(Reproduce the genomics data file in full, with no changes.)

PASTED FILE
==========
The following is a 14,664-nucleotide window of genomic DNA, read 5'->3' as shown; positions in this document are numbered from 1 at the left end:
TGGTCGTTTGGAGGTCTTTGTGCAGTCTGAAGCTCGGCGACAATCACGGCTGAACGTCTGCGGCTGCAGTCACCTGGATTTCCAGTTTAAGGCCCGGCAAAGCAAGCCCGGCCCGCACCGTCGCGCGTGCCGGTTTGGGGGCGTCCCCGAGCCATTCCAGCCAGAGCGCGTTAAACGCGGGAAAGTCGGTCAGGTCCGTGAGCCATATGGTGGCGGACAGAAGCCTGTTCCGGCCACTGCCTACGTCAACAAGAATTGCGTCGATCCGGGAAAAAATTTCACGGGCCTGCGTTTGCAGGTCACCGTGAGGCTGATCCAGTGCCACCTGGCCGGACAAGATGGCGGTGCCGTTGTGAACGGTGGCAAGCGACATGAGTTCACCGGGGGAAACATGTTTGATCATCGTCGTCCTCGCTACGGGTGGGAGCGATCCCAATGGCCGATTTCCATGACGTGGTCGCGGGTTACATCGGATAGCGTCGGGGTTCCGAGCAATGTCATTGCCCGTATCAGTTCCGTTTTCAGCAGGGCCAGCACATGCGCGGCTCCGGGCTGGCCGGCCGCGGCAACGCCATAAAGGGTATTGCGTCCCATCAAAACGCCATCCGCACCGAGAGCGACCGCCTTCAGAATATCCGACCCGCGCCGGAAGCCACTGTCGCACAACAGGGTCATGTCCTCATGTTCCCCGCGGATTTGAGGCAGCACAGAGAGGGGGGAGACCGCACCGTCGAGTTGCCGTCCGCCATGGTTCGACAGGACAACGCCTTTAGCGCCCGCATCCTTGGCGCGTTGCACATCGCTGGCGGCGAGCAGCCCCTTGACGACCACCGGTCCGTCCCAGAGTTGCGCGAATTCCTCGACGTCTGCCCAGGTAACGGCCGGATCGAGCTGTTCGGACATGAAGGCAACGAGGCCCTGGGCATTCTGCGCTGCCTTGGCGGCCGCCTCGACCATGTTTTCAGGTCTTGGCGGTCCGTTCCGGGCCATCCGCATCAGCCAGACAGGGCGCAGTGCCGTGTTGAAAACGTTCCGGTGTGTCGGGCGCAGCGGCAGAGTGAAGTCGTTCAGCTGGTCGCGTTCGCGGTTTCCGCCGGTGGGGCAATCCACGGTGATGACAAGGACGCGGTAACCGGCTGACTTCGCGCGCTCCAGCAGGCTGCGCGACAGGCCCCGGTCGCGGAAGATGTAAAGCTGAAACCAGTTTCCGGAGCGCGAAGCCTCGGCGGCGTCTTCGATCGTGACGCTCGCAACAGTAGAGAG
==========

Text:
The following is a 14,664-nucleotide window of genomic DNA, read 5'->3' as shown; positions in this document are numbered from 1 at the left end:
TGGTCGTTTGGAGGTCTTTGTGCAGTCTGAAGCTCGGCGACAATCACGGCTGAACGTCTGCGGCTGCAGTCACCTGGATTTCCAGTTTAAGGCCCGGCAAAGCAAGCCCGGCCCGCACCGTCGCGCGTGCCGGTTTGGGGGCGTCCCCGAGCCATTCCAGCCAGAGCGCGTTAAACGCGGGAAAGTCGGTCAGGTCCGTGAGCCATATGGTGGCGGACAGAAGCCTGTTCCGGCCACTGCCTACGTCAACAAGAATTGCGTCGATCCGGGAAAAAATTTCACGGGCCTGCGTTTGCAGGTCACCGTGAGGCTGATCCAGTGCCACCTGGCCGGACAAGATGGCGGTGCCGTTGTGAACGGTGGCAAGCGACATGAGTTCACCGGGGGAAACATGTTTGATCATCGTCGTCCTCGCTACGGGTGGGAGCGATCCCAATGGCCGATTTCCATGACGTGGTCGCGGGTTACATCGGATAGCGTCGGGGTTCCGAGCAATGTCATTGCCCGTATCAGTTCCGTTTTCAGCAGGGCCAGCACATGCGCGGCTCCGGGCTGGCCGGCCGCGGCAACGCCATAAAGGGTATTGCGTCCCATCAAAACGCCATCCGCACCGAGAGCGACCGCCTTCAGAATATCCGACCCGCGCCGGAAGCCACTGTCGCACAACAGGGTCATGTCCTCATGTTCCCCGCGGATTTGAGGCAGCACAGAGAGGGGGGAGACCGCACCGTCGAGTTGCCGTCCGCCATGGTTCGACAGGACAACGCCTTTAGCGCCCGCATCCTTGGCGCGTTGCACATCGCTGGCGGCGAGCAGCCCCTTGACGACCACCGGTCCGTCCCAGAGTTGCGCGAATTCCTCGACGTCTGCCCAGGTAACGGCCGGATCGAGCTGTTCGGACATGAAGGCAACGAGGCCCTGGGCATTCTGCGCTGCCTTGGCGGCCGCCTCGACCATGTTTTCAGGTCTTGGCGGTCCGTTCCGGGCCATCCGCATCAGCCAGACAGGGCGCAGTGCCGTGTTGAAAACGTTCCGGTGTGTCGGGCGCAGCGGCAGAGTGAAGTCGTTCAGCTGGTCGCGTTCGCGGTTTCCGCCGGTGGGGCAATCCACGGTGATGACAAGGACGCGGTAACCGGCTGACTTCGCGCGCTCCAGCAGGCTGCGCGACAGGCCCCGGTCGCGGAAGATGTAAAGCTGAAACCAGTTTCCGGAGCGCGAAGCCTCGGCGGCGTCTTCGATCGTGACGCTCGCAACAGTAGAGAG